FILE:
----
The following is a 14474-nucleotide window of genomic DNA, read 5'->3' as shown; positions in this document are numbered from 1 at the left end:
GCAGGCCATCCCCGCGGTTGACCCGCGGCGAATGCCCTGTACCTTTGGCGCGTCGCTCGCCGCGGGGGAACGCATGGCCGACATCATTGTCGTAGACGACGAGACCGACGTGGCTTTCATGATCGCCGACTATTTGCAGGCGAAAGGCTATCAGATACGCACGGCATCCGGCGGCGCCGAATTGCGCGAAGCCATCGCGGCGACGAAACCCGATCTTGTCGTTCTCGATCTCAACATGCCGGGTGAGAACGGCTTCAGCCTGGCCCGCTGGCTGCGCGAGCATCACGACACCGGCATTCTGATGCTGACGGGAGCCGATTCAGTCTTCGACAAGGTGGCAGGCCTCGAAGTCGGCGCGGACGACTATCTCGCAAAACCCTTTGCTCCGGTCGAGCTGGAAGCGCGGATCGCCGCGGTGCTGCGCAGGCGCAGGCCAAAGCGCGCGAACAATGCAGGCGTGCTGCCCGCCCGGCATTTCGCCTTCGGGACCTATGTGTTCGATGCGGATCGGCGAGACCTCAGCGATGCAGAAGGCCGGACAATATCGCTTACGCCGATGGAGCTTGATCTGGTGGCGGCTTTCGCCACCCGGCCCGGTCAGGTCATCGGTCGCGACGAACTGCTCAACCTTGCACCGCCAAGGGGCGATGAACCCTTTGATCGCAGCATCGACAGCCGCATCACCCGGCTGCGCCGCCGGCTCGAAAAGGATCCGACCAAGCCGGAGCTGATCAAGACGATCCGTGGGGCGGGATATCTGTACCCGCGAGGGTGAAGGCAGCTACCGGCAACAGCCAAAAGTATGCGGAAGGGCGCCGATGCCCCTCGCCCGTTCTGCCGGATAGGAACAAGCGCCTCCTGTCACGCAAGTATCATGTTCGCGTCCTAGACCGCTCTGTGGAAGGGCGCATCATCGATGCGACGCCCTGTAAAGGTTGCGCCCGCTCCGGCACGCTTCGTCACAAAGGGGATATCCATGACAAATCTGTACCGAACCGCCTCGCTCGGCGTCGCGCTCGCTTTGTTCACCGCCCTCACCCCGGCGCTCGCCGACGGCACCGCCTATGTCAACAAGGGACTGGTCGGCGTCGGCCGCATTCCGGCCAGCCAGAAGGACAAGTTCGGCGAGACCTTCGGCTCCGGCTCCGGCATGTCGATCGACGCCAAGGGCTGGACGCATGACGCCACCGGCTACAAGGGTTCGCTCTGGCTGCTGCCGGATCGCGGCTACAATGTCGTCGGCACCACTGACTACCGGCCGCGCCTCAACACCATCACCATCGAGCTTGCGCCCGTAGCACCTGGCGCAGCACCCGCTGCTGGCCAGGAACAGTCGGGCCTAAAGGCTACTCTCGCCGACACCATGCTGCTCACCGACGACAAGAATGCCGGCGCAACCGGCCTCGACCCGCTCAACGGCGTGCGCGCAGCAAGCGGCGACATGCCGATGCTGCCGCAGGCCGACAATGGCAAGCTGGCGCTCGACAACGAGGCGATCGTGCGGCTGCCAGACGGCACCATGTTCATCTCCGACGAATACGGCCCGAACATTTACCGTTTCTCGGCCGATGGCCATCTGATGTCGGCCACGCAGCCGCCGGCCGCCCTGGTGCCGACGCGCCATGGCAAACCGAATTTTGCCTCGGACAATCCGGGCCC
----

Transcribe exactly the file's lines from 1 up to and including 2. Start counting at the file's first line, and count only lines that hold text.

The following is a 14474-nucleotide window of genomic DNA, read 5'->3' as shown; positions in this document are numbered from 1 at the left end:
GCAGGCCATCCCCGCGGTTGACCCGCGGCGAATGCCCTGTACCTTTGGCGCGTCGCTCGCCGCGGGGGAACGCATGGCCGACATCATTGTCGTAGACGACGAGACCGACGTGGCTTTCATGATCGCCGACTATTTGCAGGCGAAAGGCTATCAGATACGCACGGCATCCGGCGGCGCCGAATTGCGCGAAGCCATCGCGGCGACGAAACCCGATCTTGTCGTTCTCGATCTCAACATGCCGGGTGAGAACGGCTTCAGCCTGGCCCGCTGGCTGCGCGAGCATCACGACACCGGCATTCTGATGCTGACGGGAGCCGATTCAGTCTTCGACAAGGTGGCAGGCCTCGAAGTCGGCGCGGACGACTATCTCGCAAAACCCTTTGCTCCGGTCGAGCTGGAAGCGCGGATCGCCGCGGTGCTGCGCAGGCGCAGGCCAAAGCGCGCGAACAATGCAGGCGTGCTGCCCGCCCGGCATTTCGCCTTCGGGACCTATGTGTTCGATGCGGATCGGCGAGACCTCAGCGATGCAGAAGGCCGGACAATATCGCTTACGCCGATGGAGCTTGATCTGGTGGCGGCTTTCGCCACCCGGCCCGGTCAGGTCATCGGTCGCGACGAACTGCTCAACCTTGCACCGCCAAGGGGCGATGAACCCTTTGATCGCAGCATCGACAGCCGCATCACCCGGCTGCGCCGCCGGCTCGAAAAGGATCCGACCAAGCCGGAGCTGATCAAGACGATCCGTGGGGCGGGATATCTGTACCCGCGAGGGTGAAGGCAGCTACCGGCAACAGCCAAAAGTATGCGGAAGGGCGCCGATGCCCCTCGCCCGTTCTGCCGGATAGGAACAAGCGCCTCCTGTCACGCAAGTATCATGTTCGCGTCCTAGACCGCTCTGTGGAAGGGCGCATCATCGATGCGACGCCCTGTAAAGGTTGCGCCCGCTCCGGCACGCTTCGTCACAAAGGGGATATCCATGACAAATCTGTACCGAACCGCCTCGCTCGGCGTCGCGCTCGCTTTGTTCACCGCCCTCACCCCGGCGCTCGCCGACGGCACCGCCTATGTCAACAAGGGACTGGTCGGCGTCGGCCGCATTCCGGCCAGCCAGAAGGACAAGTTCGGCGAGACCTTCGGCTCCGGCTCCGGCATGTCGATCGACGCCAAGGGCTGGACGCATGACGCCACCGGCTACAAGGGTTCGCTCTGGCTGCTGCCGGATCGCGGCTACAATGTCGTCGGCACCACTGACTACCGGCCGCGCCTCAACACCATCACCATCGAGCTTGCGCCCGTAGCACCTGGCGCAGCACCCGCTGCTGGCCAGGAACAGTCGGGCCTAAAGGCTACTCTCGCCGACACCATGCTGCTCACCGACGACAAGAATGCCGGCGCAACCGGCCTCGACCCGCTCAACGGCGTGCGCGCAGCAAGCGGCGACATGCCGATGCTGCCGCAGGCCGACAATGGCAAGCTGGCGCTCGACAACGAGGCGATCGTGCGGCTGCCAGACGGCACCATGTTCATCTCCGACGAATACGGCCCGAACATTTACCGTTTCTCGGCCGATGGCCATCTGATGTCGGCCACGCAGCCGCCGGCCGCCCTGGTGCCGACGCGCCATGGCAAACCGAATTTTGCCTCGGACAATCCGGGCCC